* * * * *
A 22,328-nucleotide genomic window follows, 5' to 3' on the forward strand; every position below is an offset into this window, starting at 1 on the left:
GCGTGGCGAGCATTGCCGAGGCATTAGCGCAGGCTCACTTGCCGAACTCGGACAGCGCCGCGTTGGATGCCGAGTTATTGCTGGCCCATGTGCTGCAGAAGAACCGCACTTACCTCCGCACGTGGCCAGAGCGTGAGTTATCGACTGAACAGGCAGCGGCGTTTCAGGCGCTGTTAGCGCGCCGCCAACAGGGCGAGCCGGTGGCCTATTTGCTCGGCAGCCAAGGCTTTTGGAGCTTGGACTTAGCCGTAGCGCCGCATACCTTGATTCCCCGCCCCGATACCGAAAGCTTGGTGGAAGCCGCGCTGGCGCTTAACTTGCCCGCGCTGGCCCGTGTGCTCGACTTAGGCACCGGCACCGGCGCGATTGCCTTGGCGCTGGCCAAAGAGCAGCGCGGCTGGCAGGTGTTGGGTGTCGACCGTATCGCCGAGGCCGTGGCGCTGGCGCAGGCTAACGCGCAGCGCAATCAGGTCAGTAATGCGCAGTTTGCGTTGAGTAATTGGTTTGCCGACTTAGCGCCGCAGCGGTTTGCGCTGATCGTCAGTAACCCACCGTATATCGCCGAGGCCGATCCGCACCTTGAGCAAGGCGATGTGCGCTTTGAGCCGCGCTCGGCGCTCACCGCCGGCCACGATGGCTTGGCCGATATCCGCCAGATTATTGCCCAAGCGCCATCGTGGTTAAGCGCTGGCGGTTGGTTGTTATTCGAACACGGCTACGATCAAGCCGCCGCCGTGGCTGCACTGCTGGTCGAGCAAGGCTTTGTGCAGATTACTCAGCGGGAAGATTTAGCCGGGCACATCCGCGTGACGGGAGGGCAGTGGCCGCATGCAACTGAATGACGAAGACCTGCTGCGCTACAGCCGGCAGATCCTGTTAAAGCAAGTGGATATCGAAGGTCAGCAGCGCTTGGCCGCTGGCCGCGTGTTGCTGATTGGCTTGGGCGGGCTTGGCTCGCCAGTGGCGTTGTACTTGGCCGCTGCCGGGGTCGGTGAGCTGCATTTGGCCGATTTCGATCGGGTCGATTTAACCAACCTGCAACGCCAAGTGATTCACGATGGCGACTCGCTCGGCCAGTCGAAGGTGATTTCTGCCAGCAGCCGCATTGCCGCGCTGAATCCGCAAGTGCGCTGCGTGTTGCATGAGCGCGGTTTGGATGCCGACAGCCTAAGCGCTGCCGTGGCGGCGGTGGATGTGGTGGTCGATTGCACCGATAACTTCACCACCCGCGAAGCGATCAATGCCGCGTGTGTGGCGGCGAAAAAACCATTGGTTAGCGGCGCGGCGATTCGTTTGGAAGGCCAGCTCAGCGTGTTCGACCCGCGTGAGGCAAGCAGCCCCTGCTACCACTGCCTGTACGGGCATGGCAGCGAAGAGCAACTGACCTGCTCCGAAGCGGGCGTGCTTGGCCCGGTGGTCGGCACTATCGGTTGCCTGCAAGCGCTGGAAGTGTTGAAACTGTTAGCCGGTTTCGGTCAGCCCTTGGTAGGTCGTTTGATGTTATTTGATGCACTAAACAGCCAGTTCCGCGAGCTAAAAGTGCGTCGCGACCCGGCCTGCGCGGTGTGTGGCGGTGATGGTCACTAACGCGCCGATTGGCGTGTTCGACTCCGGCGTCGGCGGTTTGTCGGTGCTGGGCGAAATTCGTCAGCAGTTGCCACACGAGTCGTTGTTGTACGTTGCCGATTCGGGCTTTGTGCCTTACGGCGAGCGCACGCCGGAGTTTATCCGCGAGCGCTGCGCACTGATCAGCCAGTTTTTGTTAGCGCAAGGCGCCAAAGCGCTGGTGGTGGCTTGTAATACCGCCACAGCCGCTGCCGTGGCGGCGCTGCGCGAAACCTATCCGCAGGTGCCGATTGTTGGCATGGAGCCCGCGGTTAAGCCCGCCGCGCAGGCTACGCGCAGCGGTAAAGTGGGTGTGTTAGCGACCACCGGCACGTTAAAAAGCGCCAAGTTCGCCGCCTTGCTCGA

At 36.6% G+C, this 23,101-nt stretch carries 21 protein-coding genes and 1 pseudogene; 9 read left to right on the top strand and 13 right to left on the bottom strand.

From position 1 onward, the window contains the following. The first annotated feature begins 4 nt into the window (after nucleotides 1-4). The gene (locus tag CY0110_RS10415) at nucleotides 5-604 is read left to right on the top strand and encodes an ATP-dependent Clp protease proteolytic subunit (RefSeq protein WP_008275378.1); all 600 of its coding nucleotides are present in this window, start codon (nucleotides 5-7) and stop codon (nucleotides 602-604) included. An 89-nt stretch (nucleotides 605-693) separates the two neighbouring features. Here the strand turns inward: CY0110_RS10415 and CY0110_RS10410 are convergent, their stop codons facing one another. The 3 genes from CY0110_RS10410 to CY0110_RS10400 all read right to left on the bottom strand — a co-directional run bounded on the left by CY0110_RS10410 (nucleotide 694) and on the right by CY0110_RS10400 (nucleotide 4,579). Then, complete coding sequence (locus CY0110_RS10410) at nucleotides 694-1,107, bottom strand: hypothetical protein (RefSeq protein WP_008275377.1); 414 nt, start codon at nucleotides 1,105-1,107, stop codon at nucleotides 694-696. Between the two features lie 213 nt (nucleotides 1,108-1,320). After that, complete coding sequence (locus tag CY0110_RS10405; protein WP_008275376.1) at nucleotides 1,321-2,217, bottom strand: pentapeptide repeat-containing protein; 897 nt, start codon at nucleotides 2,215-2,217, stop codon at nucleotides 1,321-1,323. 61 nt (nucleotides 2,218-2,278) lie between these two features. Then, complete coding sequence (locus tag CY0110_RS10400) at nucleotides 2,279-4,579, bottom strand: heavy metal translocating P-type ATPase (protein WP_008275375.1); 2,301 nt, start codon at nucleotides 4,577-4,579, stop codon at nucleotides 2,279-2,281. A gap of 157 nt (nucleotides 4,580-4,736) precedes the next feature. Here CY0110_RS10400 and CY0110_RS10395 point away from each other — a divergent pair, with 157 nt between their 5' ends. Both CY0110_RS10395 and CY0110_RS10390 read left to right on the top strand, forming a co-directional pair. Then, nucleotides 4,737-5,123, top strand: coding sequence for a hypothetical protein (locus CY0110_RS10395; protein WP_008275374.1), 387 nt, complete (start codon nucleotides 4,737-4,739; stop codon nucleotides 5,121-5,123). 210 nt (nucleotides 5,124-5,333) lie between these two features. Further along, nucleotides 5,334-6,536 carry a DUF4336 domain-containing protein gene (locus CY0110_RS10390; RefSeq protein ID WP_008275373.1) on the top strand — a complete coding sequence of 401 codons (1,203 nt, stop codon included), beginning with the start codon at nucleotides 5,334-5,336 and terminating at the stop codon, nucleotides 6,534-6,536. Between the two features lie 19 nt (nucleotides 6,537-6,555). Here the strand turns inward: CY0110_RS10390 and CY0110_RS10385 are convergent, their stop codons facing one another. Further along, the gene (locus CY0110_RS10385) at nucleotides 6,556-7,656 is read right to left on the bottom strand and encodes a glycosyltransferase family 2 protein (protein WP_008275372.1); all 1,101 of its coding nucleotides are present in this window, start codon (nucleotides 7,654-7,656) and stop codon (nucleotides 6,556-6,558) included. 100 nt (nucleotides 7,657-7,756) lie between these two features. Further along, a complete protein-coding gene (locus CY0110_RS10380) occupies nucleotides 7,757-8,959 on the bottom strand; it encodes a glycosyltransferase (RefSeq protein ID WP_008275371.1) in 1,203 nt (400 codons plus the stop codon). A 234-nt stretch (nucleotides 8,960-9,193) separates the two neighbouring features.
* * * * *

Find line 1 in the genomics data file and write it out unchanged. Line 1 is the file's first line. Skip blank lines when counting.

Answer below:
A 22,328-nucleotide genomic window follows, 5' to 3' on the forward strand; every position below is an offset into this window, starting at 1 on the left: